Mayor Dave Cieslewicz may not replace Dorothy Conniff as head of the city's Community Services Office. Conniff is retiring, after 30 years with the city, on Sept. 4. Her job has not been advertised, and the mayor is considering folding Community Services into the Community Development Block Grant Office, both part of the city's planning department.
"This, to me, is kind of a blow," says Conniff. "Block Grant has a lot to do with housing. The department as a whole is organized toward the physical development of the city. It doesn't provide the nurturing environment for human services."
Community Services offers child-care assistance for low-income families, accredits child-care centers and provides funding for community nonprofits. It also oversees city programs serving senior citizens.
Conniff is miffed that the mayor waited until after she announced her retirement to talk seriously about merging Community Services with Block Grant. The city reorganized its planning department earlier this year, and Conniff says there was "no indication" the mayor wanted to combine the two. "I thought it was settled," she says.
Cieslewicz says he hasn't made up his mind what to do. "I'm a whole long way from deciding to merge Community Services into Block Grant," he says. "That's not imminent. Keeping things the way they are is very much on the table."
Cieslewicz won't decide until this fall, when he formalizes the city's budget. But he says Conniff's departure offers a chance "to step back and ask if there are different ways to do things."
It's well known that the Community Services and Block Grant departments - headed by Conniff and Hickory Hurie, respectively - have often been at odds, particularly with regard to city initiatives in Allied Drive. Cieslewicz says combining the two departments might help: "I want them all feeling like they're part of the same team."
But Conniff worries that, if Community Services doesn't have its own manager, services and staff will be cut. "Suppose the mayor says, 'Cut 3% from the budget,' and your main priority is economic development," she says. "Why not cut a child-care specialist? After all, you have six of them." The planning department as a whole is focused on economic development, says Conniff: "It's not generally understood to be taking care of people who are poor or vulnerable, or to be providing child care."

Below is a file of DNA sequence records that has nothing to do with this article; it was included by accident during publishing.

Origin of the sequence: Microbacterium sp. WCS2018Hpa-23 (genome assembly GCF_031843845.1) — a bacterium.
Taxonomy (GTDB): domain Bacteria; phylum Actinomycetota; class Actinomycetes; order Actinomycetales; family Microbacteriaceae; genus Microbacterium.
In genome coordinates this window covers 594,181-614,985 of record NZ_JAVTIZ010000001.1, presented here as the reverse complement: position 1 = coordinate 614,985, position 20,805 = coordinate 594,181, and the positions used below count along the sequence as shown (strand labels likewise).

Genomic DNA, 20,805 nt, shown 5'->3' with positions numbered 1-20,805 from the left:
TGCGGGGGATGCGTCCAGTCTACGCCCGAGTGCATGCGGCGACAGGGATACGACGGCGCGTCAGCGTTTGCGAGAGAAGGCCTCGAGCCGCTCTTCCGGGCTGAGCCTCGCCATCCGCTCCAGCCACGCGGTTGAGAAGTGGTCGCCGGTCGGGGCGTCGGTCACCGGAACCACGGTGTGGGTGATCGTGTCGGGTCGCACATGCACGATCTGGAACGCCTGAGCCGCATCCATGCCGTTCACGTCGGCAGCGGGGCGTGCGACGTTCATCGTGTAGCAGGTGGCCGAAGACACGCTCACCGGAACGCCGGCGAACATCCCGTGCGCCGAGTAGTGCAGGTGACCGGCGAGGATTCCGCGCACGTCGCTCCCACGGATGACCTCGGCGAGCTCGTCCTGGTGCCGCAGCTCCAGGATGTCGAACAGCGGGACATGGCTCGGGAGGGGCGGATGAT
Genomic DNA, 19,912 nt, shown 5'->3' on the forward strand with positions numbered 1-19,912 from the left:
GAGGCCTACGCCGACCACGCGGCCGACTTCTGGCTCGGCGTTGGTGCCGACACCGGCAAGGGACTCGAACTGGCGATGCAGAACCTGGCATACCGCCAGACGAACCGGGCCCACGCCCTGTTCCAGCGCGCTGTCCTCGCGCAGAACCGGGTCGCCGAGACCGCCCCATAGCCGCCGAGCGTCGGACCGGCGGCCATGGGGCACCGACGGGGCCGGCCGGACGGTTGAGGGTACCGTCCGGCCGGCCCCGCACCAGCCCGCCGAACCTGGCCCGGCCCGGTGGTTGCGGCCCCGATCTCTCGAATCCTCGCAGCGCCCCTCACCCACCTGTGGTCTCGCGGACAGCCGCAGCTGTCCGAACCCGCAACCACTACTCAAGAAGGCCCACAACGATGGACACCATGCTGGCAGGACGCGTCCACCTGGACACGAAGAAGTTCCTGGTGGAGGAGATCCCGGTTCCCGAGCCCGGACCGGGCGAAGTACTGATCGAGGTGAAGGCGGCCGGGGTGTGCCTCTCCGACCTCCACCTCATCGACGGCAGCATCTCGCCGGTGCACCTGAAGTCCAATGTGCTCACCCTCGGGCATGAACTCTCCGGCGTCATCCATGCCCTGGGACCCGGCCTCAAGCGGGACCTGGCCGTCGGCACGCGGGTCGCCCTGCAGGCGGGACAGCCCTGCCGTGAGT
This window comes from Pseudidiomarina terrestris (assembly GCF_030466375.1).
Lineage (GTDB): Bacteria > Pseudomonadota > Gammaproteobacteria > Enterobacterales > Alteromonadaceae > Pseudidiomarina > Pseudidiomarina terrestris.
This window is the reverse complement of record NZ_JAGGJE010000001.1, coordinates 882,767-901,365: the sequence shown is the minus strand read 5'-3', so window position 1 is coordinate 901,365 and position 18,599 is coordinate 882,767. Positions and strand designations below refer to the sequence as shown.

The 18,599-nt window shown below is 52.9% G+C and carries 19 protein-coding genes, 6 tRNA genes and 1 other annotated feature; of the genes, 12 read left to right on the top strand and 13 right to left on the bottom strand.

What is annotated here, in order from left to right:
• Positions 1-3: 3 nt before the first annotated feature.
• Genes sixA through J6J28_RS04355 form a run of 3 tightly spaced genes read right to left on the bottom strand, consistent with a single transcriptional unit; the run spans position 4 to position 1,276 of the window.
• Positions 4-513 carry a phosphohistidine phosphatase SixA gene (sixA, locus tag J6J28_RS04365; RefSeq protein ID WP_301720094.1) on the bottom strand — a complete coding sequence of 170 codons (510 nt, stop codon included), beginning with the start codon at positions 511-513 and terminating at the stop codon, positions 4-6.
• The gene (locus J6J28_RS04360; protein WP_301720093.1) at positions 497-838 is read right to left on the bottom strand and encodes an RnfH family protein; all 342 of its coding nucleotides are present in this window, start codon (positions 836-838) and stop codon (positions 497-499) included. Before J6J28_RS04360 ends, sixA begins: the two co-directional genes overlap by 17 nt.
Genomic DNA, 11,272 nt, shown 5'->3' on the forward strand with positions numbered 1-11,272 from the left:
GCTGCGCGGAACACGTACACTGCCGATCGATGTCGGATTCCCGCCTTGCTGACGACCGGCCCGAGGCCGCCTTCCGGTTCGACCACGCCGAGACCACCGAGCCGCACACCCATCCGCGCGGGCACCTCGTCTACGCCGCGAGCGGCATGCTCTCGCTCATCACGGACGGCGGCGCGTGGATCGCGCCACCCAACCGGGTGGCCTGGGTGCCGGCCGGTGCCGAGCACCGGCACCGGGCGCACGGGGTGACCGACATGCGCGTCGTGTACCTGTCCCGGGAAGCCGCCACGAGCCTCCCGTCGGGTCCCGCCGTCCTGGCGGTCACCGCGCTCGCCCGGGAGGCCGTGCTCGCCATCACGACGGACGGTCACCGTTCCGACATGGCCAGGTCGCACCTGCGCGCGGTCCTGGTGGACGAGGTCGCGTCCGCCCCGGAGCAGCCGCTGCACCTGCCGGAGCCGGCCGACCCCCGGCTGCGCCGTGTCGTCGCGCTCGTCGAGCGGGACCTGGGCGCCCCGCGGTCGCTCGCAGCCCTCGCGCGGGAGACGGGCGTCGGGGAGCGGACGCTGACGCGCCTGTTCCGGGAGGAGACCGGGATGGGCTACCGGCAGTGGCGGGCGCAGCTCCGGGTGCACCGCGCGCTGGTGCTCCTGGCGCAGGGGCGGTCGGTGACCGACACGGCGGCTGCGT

Cieslewicz dismisses such concerns. "I don't really think that will happen," he says. "I have a public hearing every year before the budget, and the hearing is almost 100% populated by community-services contractors. There is tremendous political clout behind these contracts."
Conniff says much of that advocacy owes to an active department head. "You need somebody to really advocate for these very unusual programs," she says, adding that Madison is the only city in the country that accredits child-care centers. "I really hope the mayor will find he needs a Community Services officer. Without one, this whole thing is heavily tilted toward economic development."
The future of Regent Street
Hanna Cook-Wallace is afraid that a proposed neighborhood plan for Regent Street will turn it into a "concrete canyon."
"It doesn't take into effect the quality-of-life issue for people in the neighborhood," says Cook-Wallace, who owns Studio Jewelers. "I thought we were supposed to be creating something other than the developer's dream here."
The plans calls for seven-to-eight-story buildings at the Park Street end of Regent, eight stories near Camp Randall Stadium, and buildings two to six stories elsewhere on the street. And it allows developers to build up to the lot line.